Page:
Here's the extra pulley at the top of one corner to carry the 550 cord for the weight.

Here's the weight hanging near the bottom of the selected corner.  A bucket of rocks would work as well.

As I said above, I had plotted this loop on Google Earth (below).  The loop you see in this image is the plot without any stand-off length from the corners, as described later - just red lines corner-to-corner.

Google Earth
Here is the original plot.  The feedpoint/mast is near the middle of the west side, and using the standoff expansion (described later) the west side ends up being effectively straight (rather than the mild concave angle in this graphic).

Constructing the Loop

I'm a pretty mechanically-competent guy, but studying into the electronics of this setup was a challenge.  One of the first big question was what wire to use.  I'd need a lot of it on a limited budget.  Plus, the wire would need good tensile strength, since the longest span would be just short of 200'.  It would need to be pretty tight to prevent excessive droop, challenging my already-minimal height-above-ground.

Ty suggested Poly-Stealth antenna wire for this purpose, because it is used in circumstances such as this by hams when tensile strength is an issue.  Poly-Stealth antenna wire has mostly copper strands, but also contains steel strands to increase total tensile strength and to reduce stretching.  However, because it’s a little less expensive (and maybe due to some nostalgia for my days in the US Army), I ordered a spool of military surplus WD1A "commo wire".  This wire has two separately-insulated conductors and is made to be used outdoors.  Much like the Poly-Stealth, each conductor is comprised of three steel strands and four copper strands.

Wire spool
Here's what's left of the spool after running the loop

Wire label
Here's the label on the wire spool

Although the wire is not as thick as I'd like, it is strong.

I decided to go with a homebrew feedpoint.  It would have to take the tension of a tight loop, it would need a weather-sheltered place to make the ladder line/loop connections, it would need to be non-conductive, able to carry the weight of the ladder line, and it would need a lifting point.  I'm only mildly embarrassed to admit that I made the backing for the feedpoint out of the lid of a Costco laundry detergent bucket.  I put together a 1" PVC T, two 90s, and a short piece of 1" PVC pipe to form the shelter and separation for the leads.  I secured them to the backing with wire ties.  I drilled holes in the backing to lace the loop wire through to hold the tension, another hole for a lift point, and more holes to support the ladder line with wire ties.  A bit of spray paint turned the blue and white mostly brown.  Here's how it turned out:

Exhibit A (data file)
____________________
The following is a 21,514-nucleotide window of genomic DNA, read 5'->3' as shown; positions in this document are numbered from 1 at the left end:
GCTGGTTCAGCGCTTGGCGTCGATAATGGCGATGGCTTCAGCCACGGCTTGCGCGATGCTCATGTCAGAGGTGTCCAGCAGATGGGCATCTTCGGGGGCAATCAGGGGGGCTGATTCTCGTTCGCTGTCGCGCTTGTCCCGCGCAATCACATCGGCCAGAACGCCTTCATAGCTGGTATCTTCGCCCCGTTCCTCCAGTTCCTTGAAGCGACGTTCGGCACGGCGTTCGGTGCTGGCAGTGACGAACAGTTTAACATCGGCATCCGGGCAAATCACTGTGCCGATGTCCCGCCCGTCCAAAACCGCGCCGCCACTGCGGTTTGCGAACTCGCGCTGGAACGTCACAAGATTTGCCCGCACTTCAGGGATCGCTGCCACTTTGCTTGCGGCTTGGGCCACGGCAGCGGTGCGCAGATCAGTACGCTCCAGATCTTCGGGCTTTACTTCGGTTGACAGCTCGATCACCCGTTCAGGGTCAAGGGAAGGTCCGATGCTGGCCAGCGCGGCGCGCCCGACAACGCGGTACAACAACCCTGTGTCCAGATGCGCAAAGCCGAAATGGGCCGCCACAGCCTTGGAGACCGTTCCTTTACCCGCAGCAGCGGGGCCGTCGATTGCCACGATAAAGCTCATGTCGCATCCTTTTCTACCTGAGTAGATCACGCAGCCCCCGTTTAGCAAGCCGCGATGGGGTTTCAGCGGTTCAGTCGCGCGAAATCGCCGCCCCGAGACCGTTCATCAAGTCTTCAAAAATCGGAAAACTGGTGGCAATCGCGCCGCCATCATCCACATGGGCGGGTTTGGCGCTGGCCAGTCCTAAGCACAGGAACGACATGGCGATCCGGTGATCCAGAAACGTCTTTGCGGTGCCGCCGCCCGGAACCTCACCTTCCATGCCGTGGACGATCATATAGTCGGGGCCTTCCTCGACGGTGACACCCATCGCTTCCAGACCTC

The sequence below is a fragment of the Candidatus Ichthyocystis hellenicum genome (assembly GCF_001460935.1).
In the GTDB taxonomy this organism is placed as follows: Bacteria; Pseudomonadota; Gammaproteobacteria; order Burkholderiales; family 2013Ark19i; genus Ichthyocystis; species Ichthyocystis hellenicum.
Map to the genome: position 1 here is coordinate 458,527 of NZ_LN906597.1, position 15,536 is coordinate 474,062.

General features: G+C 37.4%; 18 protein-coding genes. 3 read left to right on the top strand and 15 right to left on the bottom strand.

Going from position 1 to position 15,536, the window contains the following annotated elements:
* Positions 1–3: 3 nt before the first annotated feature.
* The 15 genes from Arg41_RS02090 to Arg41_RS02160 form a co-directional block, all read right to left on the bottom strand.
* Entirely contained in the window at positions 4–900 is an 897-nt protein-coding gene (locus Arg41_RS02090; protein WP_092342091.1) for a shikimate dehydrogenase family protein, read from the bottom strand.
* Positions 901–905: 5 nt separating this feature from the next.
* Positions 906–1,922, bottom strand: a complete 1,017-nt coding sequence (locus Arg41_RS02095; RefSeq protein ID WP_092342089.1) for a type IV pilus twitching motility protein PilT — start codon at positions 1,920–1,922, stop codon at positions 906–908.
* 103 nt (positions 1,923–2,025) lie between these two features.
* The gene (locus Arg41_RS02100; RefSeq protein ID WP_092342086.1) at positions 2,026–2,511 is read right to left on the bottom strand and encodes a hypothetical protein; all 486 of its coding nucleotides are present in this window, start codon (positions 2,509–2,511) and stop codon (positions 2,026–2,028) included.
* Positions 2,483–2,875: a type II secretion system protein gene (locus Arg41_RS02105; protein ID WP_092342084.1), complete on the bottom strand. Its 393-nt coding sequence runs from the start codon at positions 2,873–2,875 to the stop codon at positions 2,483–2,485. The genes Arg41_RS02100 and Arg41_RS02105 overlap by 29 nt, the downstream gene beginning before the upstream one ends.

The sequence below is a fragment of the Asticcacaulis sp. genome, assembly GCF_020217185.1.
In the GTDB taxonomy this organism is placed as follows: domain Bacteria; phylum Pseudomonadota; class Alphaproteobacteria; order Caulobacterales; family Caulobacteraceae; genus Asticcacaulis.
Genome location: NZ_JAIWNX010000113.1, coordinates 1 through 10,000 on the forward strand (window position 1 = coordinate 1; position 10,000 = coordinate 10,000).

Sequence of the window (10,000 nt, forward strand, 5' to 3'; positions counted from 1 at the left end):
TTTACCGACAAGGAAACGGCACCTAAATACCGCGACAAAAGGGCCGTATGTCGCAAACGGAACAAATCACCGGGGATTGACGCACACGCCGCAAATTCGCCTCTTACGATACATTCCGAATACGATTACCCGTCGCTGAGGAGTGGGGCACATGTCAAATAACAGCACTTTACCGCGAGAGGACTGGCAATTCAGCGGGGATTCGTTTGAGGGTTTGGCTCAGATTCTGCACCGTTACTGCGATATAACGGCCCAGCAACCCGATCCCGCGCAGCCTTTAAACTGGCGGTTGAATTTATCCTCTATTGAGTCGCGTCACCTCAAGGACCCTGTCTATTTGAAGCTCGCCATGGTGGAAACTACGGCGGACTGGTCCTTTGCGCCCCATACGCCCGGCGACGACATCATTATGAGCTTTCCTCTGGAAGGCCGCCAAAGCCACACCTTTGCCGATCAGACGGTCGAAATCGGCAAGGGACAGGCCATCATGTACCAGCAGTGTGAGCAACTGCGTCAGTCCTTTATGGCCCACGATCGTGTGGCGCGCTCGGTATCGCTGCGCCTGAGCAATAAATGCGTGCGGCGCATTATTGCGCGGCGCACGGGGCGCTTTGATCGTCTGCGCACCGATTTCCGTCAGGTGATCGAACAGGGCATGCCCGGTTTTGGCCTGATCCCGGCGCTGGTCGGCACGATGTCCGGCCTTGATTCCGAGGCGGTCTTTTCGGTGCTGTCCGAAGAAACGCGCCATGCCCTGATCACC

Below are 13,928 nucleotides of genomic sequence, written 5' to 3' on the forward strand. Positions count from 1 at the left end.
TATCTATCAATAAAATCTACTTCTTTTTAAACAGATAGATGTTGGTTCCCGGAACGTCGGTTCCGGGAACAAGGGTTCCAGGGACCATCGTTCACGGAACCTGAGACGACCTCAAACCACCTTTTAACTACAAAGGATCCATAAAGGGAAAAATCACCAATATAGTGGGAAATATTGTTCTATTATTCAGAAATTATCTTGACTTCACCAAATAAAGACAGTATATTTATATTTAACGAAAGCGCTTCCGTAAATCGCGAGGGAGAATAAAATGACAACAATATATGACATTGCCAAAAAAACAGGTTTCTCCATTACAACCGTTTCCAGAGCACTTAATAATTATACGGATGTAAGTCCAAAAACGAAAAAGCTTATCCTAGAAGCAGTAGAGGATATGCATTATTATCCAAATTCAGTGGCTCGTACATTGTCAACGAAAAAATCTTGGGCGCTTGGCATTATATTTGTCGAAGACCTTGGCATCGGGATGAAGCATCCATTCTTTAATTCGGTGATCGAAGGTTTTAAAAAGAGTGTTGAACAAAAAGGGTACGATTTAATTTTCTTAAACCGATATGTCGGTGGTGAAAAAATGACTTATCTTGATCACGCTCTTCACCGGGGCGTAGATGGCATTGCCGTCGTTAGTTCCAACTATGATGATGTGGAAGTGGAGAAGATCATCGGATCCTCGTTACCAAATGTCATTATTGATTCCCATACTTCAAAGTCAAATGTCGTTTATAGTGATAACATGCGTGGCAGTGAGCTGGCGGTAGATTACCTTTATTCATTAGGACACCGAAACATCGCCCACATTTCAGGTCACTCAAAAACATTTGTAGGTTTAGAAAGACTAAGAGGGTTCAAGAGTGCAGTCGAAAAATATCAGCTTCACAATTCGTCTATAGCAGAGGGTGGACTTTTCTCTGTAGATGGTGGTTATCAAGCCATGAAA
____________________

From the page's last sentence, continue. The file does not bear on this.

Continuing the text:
The bottom leg of the T is not glued so I can pull it down to solder and heat-shrink
the ladder/loop connections, and then pull the connections into the sides of the T.

When Ty and I first played out the wire for the loop, we measured it carefully, marking the wire with white tape every 50'.  So, we knew for certain that the first installation was 612' of wire in the air.  It was not cut to that specific length.  that's just how much wire it took to make the circuit from the feedpoint, around the corner posts, and back to the feedpoint.  As we were installing, a ham friend showed up to help.  He recommended that we feed the loop with 450-Ohm ladder line and a balun.  He happened to have both to loan, so the first testing was done with 612' of loop wire, 43' of 450-Ohm ladder, a 4:1 voltage balun, and about 50' of RG-8X coax from the balun into my shack and to my LDG Z-100 antenna tuner.

Using my MFJ-269 antenna analyzer, I was disappointed to learn that the SWR across the HF bands was not at all what I'd wanted.  I'd seen all sorts of recommendations Online about the length of wire for a 160-Meter loop, and none of the were 160 Meters.  The two most common suggestions seemed to be around 558' and 527', to include 160m and to maximize the amount of wire in the air.  For our multiband loop (focused on 40m with bonus resonance on other bands), the length would need to be about 536’ by calculation - quite close to the recommendations for a 160m loop.  However, since it is a non-standard configuration, we decided to be very conservative about cutting back, and instead to test several lengths between the original 612’ and the mathematically-suggested lengths.

However, Ty pointed out that my loop (well, every loop) is unique because of shape, height, wire, terrain and other factors.  So, we embarked on a process of cutting the loop shorter and shorter for SWR measurement and tuning.  Fortunately, relaxation of the standoffs at the corners allowed progressive shrinkage of the loop.  The first cut was from 612' to 580'.  SWR improved, but not dramatically.

After that first cut to 580, a bunch of changes were made to the installation.  At every change, I measured and recorded SWR at the top and bottom of all HF ham bands, and all "sweet spots" (I defined as less than 3:1 SWR) from 1.8 to 30 MHz.  It was interesting to watch these sweet spots migrate as changes were made.  Many of the sweet spots were not within any ham band.

One suggestion was that I needed 63.9' of 450-Ohm ladder, instead of the borrowed 43'.  So, I ordered a 100' chunk of new ladder.  Another common suggestion was that I needed a current balun rather than the borrowed voltage balun.  So, I ordered a 4:1 current balun from Balun Designs.

Note that this is a feed setup for 40m, not for 160m.  My primary target was 40m, and also running enough ladder line to accommodate 160m was going to be impractical and expensive.  So, I selected a length of ladder line suggested for feeding a 40m loop, hoping that the autotuner would handle the difference at 80m and possibly even at 160m.  Most of what I had read about ladder line feeding of loops said that multiples of half wavelengths were best, so 63.9’ (½ wave on 40m) would be ideal for 40m, 20m, 15m, and 10m.